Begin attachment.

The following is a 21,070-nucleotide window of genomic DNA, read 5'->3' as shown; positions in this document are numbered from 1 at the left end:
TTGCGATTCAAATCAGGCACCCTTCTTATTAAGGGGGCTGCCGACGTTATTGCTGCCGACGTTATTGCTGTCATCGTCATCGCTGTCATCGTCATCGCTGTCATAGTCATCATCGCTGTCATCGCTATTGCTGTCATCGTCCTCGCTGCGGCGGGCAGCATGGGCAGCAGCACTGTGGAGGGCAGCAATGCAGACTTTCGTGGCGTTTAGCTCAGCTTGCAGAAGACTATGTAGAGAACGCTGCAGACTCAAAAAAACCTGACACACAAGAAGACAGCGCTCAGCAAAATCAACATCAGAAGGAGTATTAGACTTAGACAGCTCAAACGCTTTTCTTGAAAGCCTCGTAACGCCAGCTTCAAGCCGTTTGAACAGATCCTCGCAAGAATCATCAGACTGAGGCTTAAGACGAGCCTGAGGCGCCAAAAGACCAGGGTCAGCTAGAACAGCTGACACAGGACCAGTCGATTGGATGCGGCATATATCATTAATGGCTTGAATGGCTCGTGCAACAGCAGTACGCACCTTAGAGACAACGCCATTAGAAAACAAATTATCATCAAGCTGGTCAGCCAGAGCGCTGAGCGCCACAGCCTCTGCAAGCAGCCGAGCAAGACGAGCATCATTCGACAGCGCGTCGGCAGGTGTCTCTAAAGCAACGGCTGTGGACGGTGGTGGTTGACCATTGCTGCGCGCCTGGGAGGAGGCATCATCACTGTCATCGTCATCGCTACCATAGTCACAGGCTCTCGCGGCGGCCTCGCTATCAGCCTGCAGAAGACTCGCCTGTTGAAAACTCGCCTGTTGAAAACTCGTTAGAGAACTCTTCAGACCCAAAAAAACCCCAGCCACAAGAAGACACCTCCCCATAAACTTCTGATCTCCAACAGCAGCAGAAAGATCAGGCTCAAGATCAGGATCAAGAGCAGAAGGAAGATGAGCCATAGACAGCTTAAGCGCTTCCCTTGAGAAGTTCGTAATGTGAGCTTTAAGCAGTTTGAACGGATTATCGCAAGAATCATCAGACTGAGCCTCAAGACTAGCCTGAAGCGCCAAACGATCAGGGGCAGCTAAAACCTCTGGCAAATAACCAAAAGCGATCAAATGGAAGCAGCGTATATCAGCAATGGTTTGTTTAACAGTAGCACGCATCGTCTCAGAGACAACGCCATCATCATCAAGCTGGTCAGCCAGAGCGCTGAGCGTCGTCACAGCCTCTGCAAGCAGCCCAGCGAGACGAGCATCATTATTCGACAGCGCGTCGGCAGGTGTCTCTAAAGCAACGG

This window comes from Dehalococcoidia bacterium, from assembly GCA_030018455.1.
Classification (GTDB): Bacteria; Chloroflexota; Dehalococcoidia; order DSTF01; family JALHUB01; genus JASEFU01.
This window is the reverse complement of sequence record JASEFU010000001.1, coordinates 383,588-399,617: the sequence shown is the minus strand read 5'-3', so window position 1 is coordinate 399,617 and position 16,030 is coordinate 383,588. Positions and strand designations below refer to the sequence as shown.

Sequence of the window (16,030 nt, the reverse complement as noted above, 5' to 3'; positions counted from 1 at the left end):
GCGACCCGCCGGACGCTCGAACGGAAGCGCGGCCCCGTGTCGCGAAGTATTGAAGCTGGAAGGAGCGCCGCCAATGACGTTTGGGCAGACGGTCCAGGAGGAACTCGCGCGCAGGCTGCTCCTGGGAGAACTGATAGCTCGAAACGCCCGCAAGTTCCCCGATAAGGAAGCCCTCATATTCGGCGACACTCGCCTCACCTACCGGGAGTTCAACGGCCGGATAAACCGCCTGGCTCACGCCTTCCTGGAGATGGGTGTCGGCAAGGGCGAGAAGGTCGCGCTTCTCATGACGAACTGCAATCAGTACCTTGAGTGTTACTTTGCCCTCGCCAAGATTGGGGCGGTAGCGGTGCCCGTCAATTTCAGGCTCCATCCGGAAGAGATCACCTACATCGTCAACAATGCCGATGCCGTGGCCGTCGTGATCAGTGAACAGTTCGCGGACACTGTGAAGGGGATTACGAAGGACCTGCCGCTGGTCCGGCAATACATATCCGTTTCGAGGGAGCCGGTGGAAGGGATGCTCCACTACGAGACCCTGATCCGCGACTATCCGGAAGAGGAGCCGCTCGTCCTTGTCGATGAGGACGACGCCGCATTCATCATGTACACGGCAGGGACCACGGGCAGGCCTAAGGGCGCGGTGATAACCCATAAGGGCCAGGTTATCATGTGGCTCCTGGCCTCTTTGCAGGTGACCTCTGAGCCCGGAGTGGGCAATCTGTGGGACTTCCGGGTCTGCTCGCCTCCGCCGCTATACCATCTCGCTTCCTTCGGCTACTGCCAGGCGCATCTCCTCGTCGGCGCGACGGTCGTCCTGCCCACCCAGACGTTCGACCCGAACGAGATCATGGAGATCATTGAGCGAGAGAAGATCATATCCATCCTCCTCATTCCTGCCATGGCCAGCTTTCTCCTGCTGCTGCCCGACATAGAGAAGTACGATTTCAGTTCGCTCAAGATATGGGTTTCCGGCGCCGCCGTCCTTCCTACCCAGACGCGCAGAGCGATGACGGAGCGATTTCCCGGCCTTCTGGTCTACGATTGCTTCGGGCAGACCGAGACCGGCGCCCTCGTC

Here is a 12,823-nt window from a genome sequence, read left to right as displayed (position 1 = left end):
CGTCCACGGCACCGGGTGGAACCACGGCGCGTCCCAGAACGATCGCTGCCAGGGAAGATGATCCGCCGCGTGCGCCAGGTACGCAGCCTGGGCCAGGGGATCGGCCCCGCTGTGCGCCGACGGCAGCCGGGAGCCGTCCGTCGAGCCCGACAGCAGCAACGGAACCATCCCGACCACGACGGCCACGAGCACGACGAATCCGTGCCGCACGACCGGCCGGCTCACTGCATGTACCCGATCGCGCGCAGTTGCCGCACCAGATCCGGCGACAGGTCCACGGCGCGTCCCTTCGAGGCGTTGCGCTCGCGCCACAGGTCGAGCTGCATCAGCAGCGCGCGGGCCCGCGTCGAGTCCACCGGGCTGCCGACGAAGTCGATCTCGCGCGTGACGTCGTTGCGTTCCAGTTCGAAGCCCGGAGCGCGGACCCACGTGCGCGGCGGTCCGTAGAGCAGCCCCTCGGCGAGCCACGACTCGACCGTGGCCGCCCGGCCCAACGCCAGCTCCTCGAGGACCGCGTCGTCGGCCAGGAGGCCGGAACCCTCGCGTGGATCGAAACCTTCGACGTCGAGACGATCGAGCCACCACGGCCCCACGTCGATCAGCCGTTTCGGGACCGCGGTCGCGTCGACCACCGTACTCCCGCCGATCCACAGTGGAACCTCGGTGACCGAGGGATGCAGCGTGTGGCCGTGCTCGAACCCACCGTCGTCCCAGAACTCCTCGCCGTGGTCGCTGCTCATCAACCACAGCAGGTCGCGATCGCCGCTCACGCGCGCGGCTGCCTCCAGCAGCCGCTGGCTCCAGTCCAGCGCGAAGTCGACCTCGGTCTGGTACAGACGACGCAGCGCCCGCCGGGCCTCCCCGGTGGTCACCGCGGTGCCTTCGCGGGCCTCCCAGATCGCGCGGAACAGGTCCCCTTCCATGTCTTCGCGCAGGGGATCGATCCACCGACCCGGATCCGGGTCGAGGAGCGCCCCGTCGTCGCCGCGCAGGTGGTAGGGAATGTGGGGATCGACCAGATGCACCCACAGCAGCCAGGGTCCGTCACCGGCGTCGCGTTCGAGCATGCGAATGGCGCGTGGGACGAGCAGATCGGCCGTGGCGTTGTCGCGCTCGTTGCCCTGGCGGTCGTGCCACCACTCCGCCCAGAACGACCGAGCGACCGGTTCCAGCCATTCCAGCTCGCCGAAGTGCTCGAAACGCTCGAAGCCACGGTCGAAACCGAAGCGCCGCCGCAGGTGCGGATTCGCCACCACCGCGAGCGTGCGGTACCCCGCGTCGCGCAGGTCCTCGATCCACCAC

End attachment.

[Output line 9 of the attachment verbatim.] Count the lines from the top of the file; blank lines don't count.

CGTCCACGGCACCGGGTGGAACCACGGCGCGTCCCAGAACGATCGCTGCCAGGGAAGATGATCCGCCGCGTGCGCCAGGTACGCAGCCTGGGCCAGGGGATCGGCCCCGCTGTGCGCCGACGGCAGCCGGGAGCCGTCCGTCGAGCCCGACAGCAGCAACGGAACCATCCCGACCACGACGGCCACGAGCACGACGAATCCGTGCCGCACGACCGGCCGGCTCACTGCATGTACCCGATCGCGCGCAGTTGCCGCACCAGATCCGGCGACAGGTCCACGGCGCGTCCCTTCGAGGCGTTGCGCTCGCGCCACAGGTCGAGCTGCATCAGCAGCGCGCGGGCCCGCGTCGAGTCCACCGGGCTGCCGACGAAGTCGATCTCGCGCGTGACGTCGTTGCGTTCCAGTTCGAAGCCCGGAGCGCGGACCCACGTGCGCGGCGGTCCGTAGAGCAGCCCCTCGGCGAGCCACGACTCGACCGTGGCCGCCCGGCCCAACGCCAGCTCCTCGAGGACCGCGTCGTCGGCCAGGAGGCCGGAACCCTCGCGTGGATCGAAACCTTCGACGTCGAGACGATCGAGCCACCACGGCCCCACGTCGATCAGCCGTTTCGGGACCGCGGTCGCGTCGACCACCGTACTCCCGCCGATCCACAGTGGAACCTCGGTGACCGAGGGATGCAGCGTGTGGCCGTGCTCGAACCCACCGTCGTCCCAGAACTCCTCGCCGTGGTCGCTGCTCATCAACCACAGCAGGTCGCGATCGCCGCTCACGCGCGCGGCTGCCTCCAGCAGCCGCTGGCTCCAGTCCAGCGCGAAGTCGACCTCGGTCTGGTACAGACGACGCAGCGCCCGCCGGGCCTCCCCGGTGGTCACCGCGGTGCCTTCGCGGGCCTCCCAGATCGCGCGGAACAGGTCCCCTTCCATGTCTTCGCGCAGGGGATCGATCCACCGACCCGGATCCGGGTCGAGGAGCGCCCCGTCGTCGCCGCGCAGGTGGTAGGGAATGTGGGGATCGACCAGATGCACCCACAGCAGCCAGGGTCCGTCACCGGCGTCGCGTTCGAGCATGCGAATGGCGCGTGGGACGAGCAGATCGGCCGTGGCGTTGTCGCGCTCGTTGCCCTGGCGGTCGTGCCACCACTCCGCCCAGAACGACCGAGCGACCGGTTCCAGCCATTCCAGCTCGCCGAAGTGCTCGAAACGCTCGAAGCCACGGTCGAAACCGAAGCGCCGCCGCAGGTGCGGATTCGCCACCACCGCGAGCGTGCGGTACCCCGCGTCGCGCAGGTCCTCGATCCACCAC